Article published in Insurance Inside n°13 - Mars 2019
Emerging risks: how do we manage them?
Companies have always faced new types of risks known as “emerging risks”. Whether new or evolving, they can be difficult to identify and manage. However, solutions do exist.
The impacts of climate change, the emergence of new health risks, cybercrime, reputational risks, etc., the number of risks facing companies today has never been higher. And they require delicate management, especially emerging risks. For the insurance sector, these are “risks that are likely to arise in the future and have high potential for claims”, according to the definition used by the Swiss Insurance Association (ASA). Their dynamic evolution and complexity make them particularly difficult to identify, quantify and understand. However, in the event of a disaster, they can severely impact businesses, governments and insurance companies.
Better identification means better prevention
“Emerging risks stem directly from the evolution of our society and the concerns that these changes raise” says Sophie Di Meglio, Special Risks Director at Swiss Risk & Care. Climate change, environmental awareness, the issue of migration, geopolitical tensions, the rise of new technologies in all areas: these are all complex areas that could have significant impacts. New technologies, for example, could generate new risks that are difficult to manage: cyber-risks, autonomous mobility, GMOs, robotics, 3D printing, artificial organs, the list is a long one! These risks must be identified as clearly as possible to enable them to be examined as early as possible and mitigated or prevented.”
Few insurance products
Yet few of these risks are insured; some are uninsurable and others only insured by boutique insurers, but with very high premiums. The issues include a lack of knowledge about the risks, a lack of statistical data, a lack of regulation and/or a lack of legal clarity. While regulation in the field of cyber threats is now slightly clearer, enabling special products to be created, it is less so in other sectors. Some insurance companies are able to offer bespoke guarantees, to cover operational risks for example, a subject that is becoming increasingly worrying for companies. Bespoke guarantees for certain key operational risks, most in line with scenarios established by the company, with significant capabilities offered by these insurers to respond to catastrophic risks.
Specialized support to plug the gaps
Brokers must report the issues facing their clients to the insurance companies and to do this, they must perfectly understand the environments in which their clients work in order to identify and understand the risks and their interactions. They can then discuss them and negotiate with the insurance company to establish suitable coverage. When the Swiss insurance market is too small, solutions can often be found abroad or even created from scratch (see below).
What does the future hold for Swiss insurance companies? The strategic analysis conducted by EY1 on the future of the sector leaves three choices: to perish, to survive or to prosper. To be continued...
As a risk management tool, the captive is an internal reinsurance company whose purpose is to insure the risks of parent companies and, in particular, risks that are difficult for traditional insurers, such as certain problems related to fraud and brand image. The captive identifies the reserves to be allocated to cover any damages, to settle claims and to protect the company’s balance sheet.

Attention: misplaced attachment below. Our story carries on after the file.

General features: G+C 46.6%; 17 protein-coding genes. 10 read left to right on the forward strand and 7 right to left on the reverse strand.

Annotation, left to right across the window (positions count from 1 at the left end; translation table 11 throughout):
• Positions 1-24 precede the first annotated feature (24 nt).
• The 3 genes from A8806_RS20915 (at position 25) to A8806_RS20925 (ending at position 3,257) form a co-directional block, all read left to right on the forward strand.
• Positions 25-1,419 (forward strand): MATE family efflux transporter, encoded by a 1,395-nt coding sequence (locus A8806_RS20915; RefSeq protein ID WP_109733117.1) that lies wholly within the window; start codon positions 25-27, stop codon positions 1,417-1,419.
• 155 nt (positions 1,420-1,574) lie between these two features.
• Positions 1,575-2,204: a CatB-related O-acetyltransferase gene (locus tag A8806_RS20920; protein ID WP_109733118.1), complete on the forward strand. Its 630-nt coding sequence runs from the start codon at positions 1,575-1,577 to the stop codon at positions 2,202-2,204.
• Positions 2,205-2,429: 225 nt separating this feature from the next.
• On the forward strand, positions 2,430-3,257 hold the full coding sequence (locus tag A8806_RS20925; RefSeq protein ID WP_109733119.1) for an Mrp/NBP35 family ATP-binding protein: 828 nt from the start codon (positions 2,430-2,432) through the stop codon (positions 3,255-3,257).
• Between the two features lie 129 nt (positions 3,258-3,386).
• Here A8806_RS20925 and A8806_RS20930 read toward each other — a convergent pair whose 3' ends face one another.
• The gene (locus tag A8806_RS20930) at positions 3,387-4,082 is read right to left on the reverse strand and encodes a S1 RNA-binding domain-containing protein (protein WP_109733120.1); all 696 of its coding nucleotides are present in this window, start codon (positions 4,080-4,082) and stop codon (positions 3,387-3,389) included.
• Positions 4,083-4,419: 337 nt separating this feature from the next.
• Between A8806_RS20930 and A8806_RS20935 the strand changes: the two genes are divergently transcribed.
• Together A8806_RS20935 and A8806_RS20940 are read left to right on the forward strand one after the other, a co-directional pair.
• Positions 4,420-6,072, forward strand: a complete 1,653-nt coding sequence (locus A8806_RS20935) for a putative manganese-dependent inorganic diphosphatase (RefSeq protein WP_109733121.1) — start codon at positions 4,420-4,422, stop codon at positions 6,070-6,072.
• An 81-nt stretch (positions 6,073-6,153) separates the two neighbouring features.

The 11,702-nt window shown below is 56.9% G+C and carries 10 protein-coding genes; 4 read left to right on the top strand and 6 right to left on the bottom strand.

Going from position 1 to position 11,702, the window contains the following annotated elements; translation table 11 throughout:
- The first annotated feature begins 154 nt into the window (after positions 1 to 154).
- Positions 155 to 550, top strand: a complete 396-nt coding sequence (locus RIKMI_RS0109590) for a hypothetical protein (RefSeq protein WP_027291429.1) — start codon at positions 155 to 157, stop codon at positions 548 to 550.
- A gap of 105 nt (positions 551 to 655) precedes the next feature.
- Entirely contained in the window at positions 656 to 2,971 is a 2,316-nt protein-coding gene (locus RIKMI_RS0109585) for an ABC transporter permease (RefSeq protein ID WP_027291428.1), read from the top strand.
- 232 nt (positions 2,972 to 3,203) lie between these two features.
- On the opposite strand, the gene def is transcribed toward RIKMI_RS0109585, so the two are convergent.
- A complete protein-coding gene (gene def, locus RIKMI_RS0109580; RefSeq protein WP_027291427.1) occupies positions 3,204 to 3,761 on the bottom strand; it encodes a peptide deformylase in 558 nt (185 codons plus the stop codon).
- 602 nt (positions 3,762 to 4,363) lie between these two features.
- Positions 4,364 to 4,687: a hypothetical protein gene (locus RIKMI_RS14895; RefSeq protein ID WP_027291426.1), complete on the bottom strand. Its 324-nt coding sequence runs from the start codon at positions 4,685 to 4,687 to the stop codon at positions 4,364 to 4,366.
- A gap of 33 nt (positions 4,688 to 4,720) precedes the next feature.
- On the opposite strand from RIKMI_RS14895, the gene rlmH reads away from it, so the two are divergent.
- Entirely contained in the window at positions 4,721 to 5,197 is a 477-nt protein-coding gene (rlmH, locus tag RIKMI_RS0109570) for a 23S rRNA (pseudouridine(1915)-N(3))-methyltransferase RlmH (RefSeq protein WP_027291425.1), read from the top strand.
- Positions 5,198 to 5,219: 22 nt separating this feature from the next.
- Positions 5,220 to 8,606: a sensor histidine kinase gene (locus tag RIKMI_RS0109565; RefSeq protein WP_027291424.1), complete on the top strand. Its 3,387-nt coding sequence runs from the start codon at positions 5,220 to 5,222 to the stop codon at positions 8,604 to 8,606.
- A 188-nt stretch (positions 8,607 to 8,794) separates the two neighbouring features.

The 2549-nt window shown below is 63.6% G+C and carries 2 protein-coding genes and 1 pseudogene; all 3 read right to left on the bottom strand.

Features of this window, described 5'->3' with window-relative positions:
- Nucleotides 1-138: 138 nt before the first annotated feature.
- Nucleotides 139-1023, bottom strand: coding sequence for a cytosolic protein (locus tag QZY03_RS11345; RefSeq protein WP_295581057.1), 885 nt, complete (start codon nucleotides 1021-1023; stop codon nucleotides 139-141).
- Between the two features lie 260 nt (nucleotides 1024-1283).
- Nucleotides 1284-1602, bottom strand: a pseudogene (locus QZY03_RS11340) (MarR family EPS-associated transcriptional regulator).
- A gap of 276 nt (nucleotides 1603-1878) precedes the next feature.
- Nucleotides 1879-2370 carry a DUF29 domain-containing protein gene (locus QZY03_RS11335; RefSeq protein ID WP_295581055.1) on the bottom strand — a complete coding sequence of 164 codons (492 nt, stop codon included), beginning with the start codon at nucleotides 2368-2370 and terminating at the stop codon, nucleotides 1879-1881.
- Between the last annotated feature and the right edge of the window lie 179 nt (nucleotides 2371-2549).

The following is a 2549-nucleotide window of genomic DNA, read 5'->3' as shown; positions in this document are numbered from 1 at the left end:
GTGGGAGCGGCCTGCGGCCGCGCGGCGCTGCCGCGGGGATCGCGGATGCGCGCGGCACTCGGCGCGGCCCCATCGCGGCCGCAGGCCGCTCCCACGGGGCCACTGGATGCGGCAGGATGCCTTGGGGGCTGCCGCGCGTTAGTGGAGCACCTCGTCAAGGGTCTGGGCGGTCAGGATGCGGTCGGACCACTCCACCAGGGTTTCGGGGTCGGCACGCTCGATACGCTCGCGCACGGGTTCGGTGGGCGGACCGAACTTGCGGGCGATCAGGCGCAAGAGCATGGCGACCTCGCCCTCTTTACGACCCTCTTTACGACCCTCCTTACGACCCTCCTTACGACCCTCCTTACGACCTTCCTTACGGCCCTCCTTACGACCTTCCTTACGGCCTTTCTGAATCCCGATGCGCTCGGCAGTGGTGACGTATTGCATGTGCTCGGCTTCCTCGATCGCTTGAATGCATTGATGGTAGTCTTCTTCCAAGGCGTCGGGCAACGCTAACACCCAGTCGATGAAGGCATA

With its partner, Risk Reinsurance Solution SA (2RS), Swiss Risk & Care is offering new solutions for Swiss captives. It includes an extensive choice of domiciles in Switzerland and the European Union, as well as comprehensive actuarial and management services.
Insuring emerging risks: the problem is well known to Sophie Di Meglio, Special Risks Director at Swiss Risk & Care. Solutions do exist, even if outside of the Swiss market.
According to the study by EY, “Dying, Surviving gold Thriving”1, Swiss insurers remain “on the defensive” in terms of innovation. Is this an observation that you share?
EY’s analysis is pertinent. Innovation is not enough in view of the growing expectations of customers. They have specific needs that conventional insurers cannot meet. Traditional insurance companies have limited appetites for risk, or none at all in some segments. There may be differences between the offices of the same insurer in London and Switzerland, due to expertise which is lacking in Switzerland but available in London.
Is this why Swiss Risk & Care is the largest Lloyd’s broker in Switzerland?
As a broker, we need to find insurance solutions for our clients. If the Swiss market does not meet their expectations, we go to the other side of the Channel to probe the English market, and Lloyd’s in particular. Either products are already available, or we create coverage with Lloyd’s to cover the risks. We also benefit from their global approach, which can be very useful for our international clientele.
What are some of the other benefits for your customers?
As a subsidiary of SIACI SAINT HONORE, a European group specializing in consultancy and brokerage, we have a network of specialists in risk management at our disposal. In addition to their business skills in all branches of insurance - Transport, Political Risks, Global Jewellery, Fine Art, Construction, Financial Risks, etc. - they can handle problems in a variety of business sectors, even the most confidential ones. Our team in Geneva is specialized in financial risk.
1« Dying, Surviving or Thriving. Analyse stratégique de l’avenir du marché suisse de l’assurance », par EY. www.ey.com/ch/insurancereports